2. Marketing. Attracting attention and building demand for what you have created.
  3. Sales. Turning prospective customers into paying customers.
  4. Value delivery. Giving your customers what you have promised and ensured that they are satisfied.
  5. Finance. Bringing in enough money to keep going and make your effort worthwhile.

If these five things sound simple it is because they are. Business is not (and has never been) rocket science – it is simply a process of identifying a problem and finding a way to solve it that benefits both parties. Anyone who tries to make a business sound more complicated than this is either trying to impress you or trying to sell you something you do not need.

The Five Parts of Every Business are the basis of every good business idea and business plan. If you can clearly define each of these five processes for any business, you will have a complete understanding of how it works. If you are thinking about starting a new business, defining what these processes might look like is the best place to start. If you cannot describe or diagram your business idea in terms of these core processes, you do not understand it well enough to make it work.

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Value creation

Make something people want … There is nothing more valuable than an unmet need that is just becoming fixable. If you find something broken that you can fix for a lot of people, you have found a gold mine.  – Paul Graham, founder of y combinator, venture capitalist, and essayist at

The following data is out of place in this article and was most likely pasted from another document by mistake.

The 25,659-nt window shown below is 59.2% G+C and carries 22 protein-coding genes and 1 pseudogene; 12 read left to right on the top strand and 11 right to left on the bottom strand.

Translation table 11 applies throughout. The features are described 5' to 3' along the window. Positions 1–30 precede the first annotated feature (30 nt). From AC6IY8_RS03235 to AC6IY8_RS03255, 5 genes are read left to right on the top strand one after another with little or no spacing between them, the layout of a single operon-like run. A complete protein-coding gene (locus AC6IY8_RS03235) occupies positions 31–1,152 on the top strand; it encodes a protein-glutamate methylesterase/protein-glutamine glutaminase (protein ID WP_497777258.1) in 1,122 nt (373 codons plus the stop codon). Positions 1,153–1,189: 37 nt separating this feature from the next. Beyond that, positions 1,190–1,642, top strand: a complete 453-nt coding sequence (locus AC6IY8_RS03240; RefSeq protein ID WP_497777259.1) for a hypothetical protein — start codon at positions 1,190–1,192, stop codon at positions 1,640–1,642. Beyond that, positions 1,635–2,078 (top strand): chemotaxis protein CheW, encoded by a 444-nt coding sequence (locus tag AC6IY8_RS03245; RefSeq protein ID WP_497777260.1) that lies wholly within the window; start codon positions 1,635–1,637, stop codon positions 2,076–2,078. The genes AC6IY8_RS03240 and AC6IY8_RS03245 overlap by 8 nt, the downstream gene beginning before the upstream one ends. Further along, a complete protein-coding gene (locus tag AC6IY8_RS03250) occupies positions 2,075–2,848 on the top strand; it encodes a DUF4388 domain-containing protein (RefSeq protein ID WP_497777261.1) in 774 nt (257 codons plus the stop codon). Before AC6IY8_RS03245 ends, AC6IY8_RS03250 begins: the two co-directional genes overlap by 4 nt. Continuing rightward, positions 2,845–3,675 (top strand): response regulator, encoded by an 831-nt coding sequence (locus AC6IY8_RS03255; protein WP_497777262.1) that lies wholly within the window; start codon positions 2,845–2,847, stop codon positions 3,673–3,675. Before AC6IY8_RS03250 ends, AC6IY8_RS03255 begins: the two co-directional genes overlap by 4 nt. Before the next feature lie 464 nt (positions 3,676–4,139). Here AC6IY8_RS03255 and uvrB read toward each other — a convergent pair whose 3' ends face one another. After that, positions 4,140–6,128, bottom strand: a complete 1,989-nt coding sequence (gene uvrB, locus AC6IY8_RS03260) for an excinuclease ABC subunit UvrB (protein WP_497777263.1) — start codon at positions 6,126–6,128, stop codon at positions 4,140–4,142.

Every successful business creates something of value. The world is full of opportunities to make other people’s lives better in some way, and your job as a businessperson is to identify things that people do not have enough of, then find a way to provide them.

The value you create can take on one of several different forms, but the purpose is always the same: to make someone else’s life a little bit better. Without value creation, a business can not exist – you can not transact with others unless you have something valuable to trade.

The best businesses in the world are the ones that create the most value for other people. Some businesses thrive by providing a little value to many, and others focus on providing a lot of value to only a few people. Regardless, the more real value you create for other people, the better your business will be and the more prosperous you will become.